She approaches from the line that stretches long through the middle of the ballroom.  The frail women among the souls strung waiting for prayer. She wears tired like a bathrobe, eyes half-mast, gait slow and steady.  Huddling in close, she shares the prayer request.  It isn’t what I expect.

With palms open, fingers lined boney, she looks at her hands, asks if we could pray that God would somehow anoint them. Breathe healing into the sinews and hold it there until she can touch her three friends back home with cerebral palsy. Because she wants to be a conduit of comfort, healing, restoration to the ones she loves.

And when I think this is perhaps a smoke screen – because asking for someone else is sometimes easier than exposing your own needs – I ask her if she wants us to pray for anything personally. She whispers quiet, “No, just this one thing for my friends. I want them to feel better.”

I wrap one arm around her boney shoulder the size of a child and like the widow giving her last mite she opens her hands expectant. And as we pray I touch her hand and those fingers curl tight with faith.

We ask Jesus for this one thing.

To impart healing to those hands because it’s all she has to give.

Open hands to touch lives with His grace.

When I wonder about my place in this world, if what I do makes a difference to anyone, I think about the woman with the outstretched hands. Hands that hold tight to Jesus, not for what she wants for herself, but what she can give away to the ones she loves.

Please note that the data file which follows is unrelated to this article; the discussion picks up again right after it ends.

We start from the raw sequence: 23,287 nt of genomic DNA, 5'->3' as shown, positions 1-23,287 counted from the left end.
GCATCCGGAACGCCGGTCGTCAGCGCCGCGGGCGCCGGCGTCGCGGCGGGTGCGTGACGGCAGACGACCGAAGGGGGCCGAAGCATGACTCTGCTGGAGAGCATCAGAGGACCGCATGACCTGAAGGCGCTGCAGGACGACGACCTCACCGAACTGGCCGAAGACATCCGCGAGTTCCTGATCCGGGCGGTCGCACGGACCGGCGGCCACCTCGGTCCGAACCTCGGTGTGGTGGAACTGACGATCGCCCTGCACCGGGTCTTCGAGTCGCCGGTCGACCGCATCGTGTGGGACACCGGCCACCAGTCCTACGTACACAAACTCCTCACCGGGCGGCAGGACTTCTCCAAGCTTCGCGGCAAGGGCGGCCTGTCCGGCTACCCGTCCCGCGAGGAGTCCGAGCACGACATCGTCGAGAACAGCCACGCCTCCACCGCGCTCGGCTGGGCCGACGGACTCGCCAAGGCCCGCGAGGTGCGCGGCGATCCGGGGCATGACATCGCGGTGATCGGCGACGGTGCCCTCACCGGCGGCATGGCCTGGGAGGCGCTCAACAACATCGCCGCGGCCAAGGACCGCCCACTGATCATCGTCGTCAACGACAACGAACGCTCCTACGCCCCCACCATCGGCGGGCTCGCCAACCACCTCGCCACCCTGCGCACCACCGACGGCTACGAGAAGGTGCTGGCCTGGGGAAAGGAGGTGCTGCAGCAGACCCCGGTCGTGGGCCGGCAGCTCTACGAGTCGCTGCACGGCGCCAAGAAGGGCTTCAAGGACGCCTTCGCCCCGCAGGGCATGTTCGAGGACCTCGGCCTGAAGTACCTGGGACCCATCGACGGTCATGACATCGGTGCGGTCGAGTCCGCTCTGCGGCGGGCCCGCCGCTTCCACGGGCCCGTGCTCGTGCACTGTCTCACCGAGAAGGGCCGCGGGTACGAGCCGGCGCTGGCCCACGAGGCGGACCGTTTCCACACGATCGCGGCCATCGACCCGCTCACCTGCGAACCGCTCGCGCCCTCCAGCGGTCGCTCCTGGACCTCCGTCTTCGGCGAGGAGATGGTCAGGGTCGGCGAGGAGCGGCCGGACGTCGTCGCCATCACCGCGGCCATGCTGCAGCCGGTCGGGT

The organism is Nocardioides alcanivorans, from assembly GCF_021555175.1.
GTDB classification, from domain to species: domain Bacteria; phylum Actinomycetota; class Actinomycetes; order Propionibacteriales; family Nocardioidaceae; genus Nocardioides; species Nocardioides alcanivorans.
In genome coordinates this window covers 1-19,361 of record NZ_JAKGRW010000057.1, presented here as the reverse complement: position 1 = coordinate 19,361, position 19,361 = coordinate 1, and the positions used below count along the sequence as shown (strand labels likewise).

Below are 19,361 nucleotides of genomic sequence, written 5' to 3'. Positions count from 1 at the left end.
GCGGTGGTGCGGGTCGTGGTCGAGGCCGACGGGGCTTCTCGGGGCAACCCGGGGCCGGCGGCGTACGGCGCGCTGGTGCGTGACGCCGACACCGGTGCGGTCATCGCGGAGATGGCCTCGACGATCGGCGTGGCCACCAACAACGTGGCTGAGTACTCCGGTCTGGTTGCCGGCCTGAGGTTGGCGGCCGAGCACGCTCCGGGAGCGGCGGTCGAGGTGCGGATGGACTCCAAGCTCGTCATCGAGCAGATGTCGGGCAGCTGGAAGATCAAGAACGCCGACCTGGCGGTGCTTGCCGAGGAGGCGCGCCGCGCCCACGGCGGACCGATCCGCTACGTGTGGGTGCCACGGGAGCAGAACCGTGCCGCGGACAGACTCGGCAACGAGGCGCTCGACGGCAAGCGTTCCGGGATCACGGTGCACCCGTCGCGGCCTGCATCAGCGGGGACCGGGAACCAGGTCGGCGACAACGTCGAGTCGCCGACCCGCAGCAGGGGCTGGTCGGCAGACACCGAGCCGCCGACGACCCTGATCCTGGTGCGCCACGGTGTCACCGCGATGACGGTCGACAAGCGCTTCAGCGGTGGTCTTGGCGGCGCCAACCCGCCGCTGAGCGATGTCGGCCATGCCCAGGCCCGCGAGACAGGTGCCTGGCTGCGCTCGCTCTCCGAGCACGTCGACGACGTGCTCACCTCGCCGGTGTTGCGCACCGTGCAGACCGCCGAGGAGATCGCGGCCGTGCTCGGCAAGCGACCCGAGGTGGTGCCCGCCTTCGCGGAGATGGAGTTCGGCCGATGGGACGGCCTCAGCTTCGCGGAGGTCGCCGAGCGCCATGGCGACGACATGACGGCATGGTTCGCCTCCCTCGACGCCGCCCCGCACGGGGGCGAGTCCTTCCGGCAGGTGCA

And as the sea of turmoil rages wild, people turn chameleon to save themselves, sickness hangs its chains on the beloved, lies whisper loud to mask the truth, vows break like a changing lunch menu, my head turns swift toward perspective.

My eyes, my heart, my ears, my thoughts roam free from the distractions that swirl tornadic to these words of Jesus that bring me safely home like a boat resting on still water:

“You must love the Lord your God with all your heart, all your soul, and all your mind.  This is the first and greatest commandment. A second is equally important: ‘Love your neighbor as yourself.” ~Matthew 22:37-40

Everything else flows tributary from these two commands to find our place in the world. That place carved out that looks just like you.

He sent that aged, frail woman with the open palms to remind me. And I am thankful.

 Linking today with Ann, Jennifer and Emily.